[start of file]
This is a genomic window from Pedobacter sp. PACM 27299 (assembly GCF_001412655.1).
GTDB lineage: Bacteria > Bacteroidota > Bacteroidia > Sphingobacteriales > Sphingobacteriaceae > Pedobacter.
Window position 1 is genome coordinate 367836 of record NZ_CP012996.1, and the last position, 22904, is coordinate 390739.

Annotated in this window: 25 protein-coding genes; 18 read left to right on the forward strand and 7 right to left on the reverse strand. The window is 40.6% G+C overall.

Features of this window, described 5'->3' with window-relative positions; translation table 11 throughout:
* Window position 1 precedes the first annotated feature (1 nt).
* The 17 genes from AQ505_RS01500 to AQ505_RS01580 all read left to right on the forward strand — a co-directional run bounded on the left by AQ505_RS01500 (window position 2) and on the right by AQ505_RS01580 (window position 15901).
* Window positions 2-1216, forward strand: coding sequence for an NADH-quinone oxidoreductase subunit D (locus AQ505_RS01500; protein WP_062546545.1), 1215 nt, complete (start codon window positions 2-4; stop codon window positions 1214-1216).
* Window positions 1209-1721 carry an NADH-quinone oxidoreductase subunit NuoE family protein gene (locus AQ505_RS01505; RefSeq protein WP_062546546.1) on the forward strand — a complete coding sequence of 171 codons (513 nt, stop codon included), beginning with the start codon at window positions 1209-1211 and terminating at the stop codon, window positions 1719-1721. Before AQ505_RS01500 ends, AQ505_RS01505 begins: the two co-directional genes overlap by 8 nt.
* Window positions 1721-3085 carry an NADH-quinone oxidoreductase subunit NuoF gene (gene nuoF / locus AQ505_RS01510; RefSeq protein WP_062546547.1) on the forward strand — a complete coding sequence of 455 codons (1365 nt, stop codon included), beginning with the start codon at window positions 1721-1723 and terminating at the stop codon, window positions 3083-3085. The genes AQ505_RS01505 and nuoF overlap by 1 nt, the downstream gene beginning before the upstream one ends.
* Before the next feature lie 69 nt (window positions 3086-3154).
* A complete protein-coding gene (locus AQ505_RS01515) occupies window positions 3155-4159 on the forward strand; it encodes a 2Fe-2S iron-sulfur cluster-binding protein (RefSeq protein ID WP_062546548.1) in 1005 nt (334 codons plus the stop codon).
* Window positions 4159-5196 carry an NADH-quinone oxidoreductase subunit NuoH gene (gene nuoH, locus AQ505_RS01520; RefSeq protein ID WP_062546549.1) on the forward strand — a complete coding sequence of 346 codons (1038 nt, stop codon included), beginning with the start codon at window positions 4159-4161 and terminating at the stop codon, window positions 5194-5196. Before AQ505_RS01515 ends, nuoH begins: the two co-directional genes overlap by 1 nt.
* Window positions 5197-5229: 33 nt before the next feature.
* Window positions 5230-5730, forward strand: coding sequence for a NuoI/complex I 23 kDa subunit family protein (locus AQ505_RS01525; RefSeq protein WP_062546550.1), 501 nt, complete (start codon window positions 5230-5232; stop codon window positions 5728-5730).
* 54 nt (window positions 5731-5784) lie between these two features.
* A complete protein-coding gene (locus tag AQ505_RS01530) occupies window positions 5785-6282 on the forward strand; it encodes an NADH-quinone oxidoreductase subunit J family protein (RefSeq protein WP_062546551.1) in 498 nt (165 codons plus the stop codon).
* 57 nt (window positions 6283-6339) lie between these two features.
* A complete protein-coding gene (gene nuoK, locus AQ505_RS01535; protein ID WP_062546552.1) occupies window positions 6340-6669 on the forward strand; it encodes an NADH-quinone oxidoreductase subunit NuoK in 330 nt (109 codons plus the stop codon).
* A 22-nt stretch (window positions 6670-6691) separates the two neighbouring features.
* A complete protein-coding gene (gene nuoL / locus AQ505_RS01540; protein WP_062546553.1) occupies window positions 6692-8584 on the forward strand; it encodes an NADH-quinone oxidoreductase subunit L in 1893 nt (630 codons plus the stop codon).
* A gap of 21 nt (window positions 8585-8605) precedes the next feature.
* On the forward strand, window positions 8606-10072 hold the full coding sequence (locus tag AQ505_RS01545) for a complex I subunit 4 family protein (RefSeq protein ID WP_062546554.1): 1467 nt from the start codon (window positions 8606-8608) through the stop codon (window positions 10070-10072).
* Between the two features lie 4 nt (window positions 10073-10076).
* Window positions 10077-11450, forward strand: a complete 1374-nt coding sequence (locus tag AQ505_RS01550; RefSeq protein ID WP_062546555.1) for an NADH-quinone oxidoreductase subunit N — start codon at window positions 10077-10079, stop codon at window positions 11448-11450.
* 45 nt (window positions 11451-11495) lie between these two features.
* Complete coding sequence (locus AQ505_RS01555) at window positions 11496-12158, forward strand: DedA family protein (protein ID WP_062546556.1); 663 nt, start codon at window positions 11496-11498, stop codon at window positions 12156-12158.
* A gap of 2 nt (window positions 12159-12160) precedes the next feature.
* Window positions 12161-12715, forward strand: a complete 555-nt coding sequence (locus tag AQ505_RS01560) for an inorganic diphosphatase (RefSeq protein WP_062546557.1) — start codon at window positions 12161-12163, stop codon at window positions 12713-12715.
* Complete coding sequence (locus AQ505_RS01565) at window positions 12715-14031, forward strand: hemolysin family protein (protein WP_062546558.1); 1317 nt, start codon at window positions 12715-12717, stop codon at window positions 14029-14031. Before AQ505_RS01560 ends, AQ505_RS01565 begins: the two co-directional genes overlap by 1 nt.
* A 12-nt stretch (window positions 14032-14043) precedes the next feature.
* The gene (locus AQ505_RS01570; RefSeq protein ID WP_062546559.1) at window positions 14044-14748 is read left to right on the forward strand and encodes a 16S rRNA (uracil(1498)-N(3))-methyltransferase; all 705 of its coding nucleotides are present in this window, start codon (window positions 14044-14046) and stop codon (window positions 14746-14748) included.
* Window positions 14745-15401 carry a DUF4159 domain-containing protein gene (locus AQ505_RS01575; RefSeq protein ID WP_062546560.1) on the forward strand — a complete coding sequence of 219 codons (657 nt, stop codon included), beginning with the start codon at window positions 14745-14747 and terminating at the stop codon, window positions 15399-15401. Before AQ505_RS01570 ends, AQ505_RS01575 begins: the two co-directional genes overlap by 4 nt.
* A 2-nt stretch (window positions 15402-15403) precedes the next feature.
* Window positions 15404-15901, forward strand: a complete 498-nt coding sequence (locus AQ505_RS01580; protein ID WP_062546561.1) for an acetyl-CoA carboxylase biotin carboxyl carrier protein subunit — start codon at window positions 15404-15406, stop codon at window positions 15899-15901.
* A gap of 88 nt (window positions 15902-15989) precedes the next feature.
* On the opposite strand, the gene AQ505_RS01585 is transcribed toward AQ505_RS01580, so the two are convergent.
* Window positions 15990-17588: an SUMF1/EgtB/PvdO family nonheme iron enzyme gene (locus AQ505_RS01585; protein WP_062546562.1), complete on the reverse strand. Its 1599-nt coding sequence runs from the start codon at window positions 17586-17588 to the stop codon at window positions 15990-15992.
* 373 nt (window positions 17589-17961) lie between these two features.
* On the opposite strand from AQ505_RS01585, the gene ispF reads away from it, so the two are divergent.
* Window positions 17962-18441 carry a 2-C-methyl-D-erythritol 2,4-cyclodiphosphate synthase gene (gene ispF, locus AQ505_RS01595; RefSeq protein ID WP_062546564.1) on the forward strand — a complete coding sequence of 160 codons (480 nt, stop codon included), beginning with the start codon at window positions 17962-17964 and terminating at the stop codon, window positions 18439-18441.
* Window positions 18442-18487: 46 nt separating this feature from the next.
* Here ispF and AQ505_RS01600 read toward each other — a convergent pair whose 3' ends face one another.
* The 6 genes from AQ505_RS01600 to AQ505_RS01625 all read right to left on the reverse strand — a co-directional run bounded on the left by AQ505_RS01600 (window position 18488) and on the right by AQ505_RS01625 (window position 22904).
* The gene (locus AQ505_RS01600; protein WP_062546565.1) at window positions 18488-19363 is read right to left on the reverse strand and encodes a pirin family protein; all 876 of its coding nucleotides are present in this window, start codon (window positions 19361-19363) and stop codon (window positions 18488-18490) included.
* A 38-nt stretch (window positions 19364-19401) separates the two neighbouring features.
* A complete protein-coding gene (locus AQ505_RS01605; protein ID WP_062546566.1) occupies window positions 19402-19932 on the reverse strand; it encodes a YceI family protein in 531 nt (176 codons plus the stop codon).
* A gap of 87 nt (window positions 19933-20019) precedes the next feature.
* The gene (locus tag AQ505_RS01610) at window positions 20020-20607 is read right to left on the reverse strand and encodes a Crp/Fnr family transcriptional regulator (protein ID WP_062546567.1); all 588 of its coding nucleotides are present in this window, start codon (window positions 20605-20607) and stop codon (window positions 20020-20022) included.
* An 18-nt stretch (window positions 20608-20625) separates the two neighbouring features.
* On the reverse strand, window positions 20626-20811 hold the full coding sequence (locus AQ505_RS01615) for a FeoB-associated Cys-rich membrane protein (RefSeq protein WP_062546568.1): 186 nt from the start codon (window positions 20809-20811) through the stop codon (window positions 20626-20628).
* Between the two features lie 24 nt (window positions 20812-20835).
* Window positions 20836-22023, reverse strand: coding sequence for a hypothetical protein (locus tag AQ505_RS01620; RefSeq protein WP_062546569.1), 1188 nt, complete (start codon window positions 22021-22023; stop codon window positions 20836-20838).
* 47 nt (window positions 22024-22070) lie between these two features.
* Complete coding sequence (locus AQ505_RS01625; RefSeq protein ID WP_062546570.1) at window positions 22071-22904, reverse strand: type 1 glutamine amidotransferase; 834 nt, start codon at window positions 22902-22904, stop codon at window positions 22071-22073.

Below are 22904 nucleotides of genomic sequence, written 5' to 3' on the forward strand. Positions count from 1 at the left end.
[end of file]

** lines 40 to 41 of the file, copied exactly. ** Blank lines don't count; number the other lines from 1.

* On the opposite strand from AQ505_RS01585, the gene ispF reads away from it, so the two are divergent.
* Window positions 17962-18441 carry a 2-C-methyl-D-erythritol 2,4-cyclodiphosphate synthase gene (gene ispF, locus AQ505_RS01595; RefSeq protein ID WP_062546564.1) on the forward strand — a complete coding sequence of 160 codons (480 nt, stop codon included), beginning with the start codon at window positions 17962-17964 and terminating at the stop codon, window positions 18439-18441.